I’m not a big fan of country music.  That said, when done well, it captures our human condition better than most contemporary musical genres.  I think Dwight Yoakum and, more recently, Miranda Lambert and Zac Brown write some poignant, moving songs that don’t sink into melodrama.  
     Unfortunately, they seem to be the exceptions.  I live in a house of country music fans.  Sadly for me, I regularly hear all the rest of the formulaic crap.  Apparently someone in Nashville issued a memo on how to write a country song.

     First, your song has to be about “here.”  Here is the mythical southern place you claim to be from.  Here is far better than all other “theres.”  In here, people do honest work unlike in all those big city theres.  Here doesn’t happen to be rife with meth labs, racism or rampant poverty.  Everyone has a good time on the weekend in here, but they all go to church on Sunday morning.

     Next, your song must be sung with a ridiculous southern twang regardless of where you’re from.  A current chart topper is from North Dakota.  There is no hint of a Fargo tinged “Oh, hey dere” in his singing. And then there is Keith Urban.  He also sings with a southern accent.  He’s from fucking

     Your song must reference cold beer or sweet tea. If it does not, it isn’t a country song. You’re assured of a megahit if you reference both in the same song.

     There must be a pickup truck and a girl in cutoff jeans in your song.  A tractor may be substituted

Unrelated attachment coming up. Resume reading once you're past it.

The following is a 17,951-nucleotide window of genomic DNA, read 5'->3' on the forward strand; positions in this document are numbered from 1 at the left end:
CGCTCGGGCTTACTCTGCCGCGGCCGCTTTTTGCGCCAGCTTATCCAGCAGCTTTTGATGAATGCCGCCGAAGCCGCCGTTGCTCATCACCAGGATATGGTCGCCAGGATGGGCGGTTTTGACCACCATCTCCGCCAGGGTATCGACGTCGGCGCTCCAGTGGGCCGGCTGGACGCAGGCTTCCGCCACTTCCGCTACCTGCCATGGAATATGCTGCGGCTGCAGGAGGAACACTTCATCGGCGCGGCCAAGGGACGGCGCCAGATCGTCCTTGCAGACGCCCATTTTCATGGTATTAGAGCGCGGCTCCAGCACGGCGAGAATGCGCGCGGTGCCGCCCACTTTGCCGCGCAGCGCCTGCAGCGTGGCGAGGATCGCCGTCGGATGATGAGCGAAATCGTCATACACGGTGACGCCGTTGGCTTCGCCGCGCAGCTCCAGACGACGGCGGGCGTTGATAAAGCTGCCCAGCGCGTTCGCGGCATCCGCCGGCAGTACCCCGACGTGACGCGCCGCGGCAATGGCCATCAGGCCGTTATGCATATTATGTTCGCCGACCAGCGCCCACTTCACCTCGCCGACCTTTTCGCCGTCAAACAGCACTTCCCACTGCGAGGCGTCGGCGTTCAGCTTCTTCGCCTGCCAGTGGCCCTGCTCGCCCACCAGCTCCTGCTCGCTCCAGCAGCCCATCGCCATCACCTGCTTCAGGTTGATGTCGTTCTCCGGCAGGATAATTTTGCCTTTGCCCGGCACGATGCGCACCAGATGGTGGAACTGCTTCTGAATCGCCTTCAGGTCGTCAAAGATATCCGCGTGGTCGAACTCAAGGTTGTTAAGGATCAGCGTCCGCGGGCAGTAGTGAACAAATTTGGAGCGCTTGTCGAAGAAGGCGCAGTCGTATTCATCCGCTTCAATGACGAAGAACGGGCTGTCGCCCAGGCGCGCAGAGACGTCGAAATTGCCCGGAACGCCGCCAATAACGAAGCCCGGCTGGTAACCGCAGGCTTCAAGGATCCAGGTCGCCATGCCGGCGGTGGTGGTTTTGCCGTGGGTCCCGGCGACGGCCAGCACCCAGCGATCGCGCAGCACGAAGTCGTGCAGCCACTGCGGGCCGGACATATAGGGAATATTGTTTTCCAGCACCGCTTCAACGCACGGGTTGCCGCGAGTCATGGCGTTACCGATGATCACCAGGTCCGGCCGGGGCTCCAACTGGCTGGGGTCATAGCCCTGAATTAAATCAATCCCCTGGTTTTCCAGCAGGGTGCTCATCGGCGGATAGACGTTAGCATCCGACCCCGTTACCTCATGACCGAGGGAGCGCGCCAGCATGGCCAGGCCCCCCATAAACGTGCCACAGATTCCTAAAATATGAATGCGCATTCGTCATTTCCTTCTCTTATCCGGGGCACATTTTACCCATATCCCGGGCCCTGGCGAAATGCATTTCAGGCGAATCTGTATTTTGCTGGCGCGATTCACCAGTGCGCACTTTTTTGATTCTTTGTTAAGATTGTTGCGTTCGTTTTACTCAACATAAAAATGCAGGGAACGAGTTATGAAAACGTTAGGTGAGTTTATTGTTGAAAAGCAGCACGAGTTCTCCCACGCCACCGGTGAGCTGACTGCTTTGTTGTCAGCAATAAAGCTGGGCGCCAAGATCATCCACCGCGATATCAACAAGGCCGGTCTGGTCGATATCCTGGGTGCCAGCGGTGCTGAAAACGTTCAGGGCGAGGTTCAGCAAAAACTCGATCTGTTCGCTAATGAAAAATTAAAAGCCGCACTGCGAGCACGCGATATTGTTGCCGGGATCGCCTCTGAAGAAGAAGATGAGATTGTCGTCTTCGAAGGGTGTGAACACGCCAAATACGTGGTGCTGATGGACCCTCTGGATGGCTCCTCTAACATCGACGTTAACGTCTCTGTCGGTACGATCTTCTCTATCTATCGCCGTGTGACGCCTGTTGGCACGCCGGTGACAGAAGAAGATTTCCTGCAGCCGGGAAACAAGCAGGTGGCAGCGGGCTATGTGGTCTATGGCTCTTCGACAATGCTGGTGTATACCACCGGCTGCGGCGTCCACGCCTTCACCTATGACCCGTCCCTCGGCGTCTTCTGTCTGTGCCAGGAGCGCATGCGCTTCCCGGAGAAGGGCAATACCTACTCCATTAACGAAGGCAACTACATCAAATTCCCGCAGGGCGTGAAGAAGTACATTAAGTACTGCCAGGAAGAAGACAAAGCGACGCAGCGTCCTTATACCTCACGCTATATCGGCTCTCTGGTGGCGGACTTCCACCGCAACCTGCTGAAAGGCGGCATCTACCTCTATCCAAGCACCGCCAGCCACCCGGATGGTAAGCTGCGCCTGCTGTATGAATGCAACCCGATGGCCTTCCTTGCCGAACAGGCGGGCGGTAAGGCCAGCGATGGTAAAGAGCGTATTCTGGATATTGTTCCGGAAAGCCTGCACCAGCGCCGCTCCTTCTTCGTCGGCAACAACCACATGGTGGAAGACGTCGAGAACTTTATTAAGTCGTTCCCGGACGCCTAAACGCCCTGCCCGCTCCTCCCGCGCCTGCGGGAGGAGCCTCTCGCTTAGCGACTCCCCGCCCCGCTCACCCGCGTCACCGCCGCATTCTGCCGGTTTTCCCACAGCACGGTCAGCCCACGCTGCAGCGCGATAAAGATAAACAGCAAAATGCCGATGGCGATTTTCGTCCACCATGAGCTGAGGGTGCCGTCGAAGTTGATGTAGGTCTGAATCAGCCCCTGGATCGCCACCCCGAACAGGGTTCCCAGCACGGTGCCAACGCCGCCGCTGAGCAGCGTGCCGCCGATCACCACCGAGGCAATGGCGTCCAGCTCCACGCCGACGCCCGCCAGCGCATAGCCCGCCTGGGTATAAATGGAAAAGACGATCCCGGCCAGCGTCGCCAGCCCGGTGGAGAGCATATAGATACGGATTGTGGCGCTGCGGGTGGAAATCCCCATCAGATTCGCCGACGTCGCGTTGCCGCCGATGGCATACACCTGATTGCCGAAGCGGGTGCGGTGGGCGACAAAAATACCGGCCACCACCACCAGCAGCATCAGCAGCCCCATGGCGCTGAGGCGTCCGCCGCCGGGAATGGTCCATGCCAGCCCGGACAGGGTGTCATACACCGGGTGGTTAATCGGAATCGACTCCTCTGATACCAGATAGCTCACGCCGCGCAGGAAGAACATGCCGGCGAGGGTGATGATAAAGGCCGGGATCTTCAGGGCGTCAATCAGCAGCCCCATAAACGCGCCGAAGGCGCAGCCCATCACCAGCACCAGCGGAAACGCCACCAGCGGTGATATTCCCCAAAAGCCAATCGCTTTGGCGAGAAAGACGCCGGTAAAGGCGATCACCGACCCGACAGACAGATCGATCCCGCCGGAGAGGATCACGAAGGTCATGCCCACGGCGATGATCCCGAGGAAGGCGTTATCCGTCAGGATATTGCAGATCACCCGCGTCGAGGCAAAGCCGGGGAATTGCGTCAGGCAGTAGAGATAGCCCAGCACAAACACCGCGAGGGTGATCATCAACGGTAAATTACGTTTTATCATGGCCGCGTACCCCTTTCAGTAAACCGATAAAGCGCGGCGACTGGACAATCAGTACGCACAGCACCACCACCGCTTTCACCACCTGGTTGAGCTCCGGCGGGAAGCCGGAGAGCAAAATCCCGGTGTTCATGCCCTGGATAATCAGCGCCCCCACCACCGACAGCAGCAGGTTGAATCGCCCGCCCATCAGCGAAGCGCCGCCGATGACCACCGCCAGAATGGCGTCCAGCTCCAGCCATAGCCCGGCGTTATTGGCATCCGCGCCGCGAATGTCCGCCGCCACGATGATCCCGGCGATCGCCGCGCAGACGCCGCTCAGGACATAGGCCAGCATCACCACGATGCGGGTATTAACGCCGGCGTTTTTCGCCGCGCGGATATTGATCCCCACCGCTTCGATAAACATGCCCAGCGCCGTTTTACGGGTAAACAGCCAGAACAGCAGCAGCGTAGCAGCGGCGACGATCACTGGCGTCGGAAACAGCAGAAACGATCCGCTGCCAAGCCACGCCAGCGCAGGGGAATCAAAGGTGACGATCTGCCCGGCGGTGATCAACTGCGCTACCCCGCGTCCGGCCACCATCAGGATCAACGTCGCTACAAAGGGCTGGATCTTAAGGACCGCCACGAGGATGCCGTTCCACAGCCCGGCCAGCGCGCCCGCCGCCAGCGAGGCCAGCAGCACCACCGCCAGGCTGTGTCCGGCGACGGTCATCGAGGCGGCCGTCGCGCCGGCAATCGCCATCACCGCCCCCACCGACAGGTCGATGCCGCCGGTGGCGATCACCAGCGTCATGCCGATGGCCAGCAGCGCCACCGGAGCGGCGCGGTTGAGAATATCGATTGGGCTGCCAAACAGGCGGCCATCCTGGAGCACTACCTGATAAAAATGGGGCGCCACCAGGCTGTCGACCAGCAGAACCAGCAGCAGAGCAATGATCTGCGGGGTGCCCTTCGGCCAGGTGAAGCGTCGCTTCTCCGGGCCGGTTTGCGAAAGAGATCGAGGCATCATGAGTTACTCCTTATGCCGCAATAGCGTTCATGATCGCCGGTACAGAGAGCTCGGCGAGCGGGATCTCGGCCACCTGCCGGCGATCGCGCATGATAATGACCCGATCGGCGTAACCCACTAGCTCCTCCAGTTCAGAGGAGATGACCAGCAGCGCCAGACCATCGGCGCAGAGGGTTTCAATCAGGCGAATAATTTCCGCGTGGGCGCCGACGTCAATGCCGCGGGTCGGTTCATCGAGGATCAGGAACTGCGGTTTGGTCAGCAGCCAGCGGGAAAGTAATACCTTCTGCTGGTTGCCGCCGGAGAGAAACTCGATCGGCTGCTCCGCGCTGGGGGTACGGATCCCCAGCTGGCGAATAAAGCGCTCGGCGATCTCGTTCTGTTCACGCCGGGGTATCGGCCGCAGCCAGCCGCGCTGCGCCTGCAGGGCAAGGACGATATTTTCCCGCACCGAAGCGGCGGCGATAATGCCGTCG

for the truck.  There is no negotiating the girl in the cutoff jeans.

     A lot of writing, particularly genre fiction, is also formulaic.  (See what I did there?) 
Fantasy novels are practically required to adhere to the greek heroic myth.  Hero crosses threshold, reaches anagnorisis, etc, etc.  YA novels must deal with a dystopian future or a young girl coming of age through abuse, bullying, a fractured family, illness, death, and whatever other shit you can pile on the poor protagonist.  
     Yes, I understand free market economics.  What sells gets done…over and over.  Going back to the music analogy, we need more punks in all facets of our lives.  Punk rock was born because people looked around at disco, “If you like pina coladas,” or “Sky rockets in flight, afternoon delight,” puked in their mouths a little and said, “Fuck that.”  We need more grunge and not just because I like flannel shirts.  Grunge happened because the hair bands had made a parody of rock music.

     I may not sell a lot of books, but I will never be an Australian singing with a southern accent.

07/12/2013 11:45am

That's why you live in a van down by the river.

D.R. Leo
07/12/2013 7:23pm

Thank you, dear.

07/12/2013 11:57am

Hey, that Australian is bangin' Nicole Kidman.

D.R. Leo
07/12/2013 7:24pm

Even Tom Cruise did that, and he didn't have to fake an accent.

07/15/2013 7:14am

After spending a weekend in Nashville, I'm happy to say real country is not dead. It's just not on the radio. Instead it hangs out in windowless honky-tonk bars lit only by neon beer signs.


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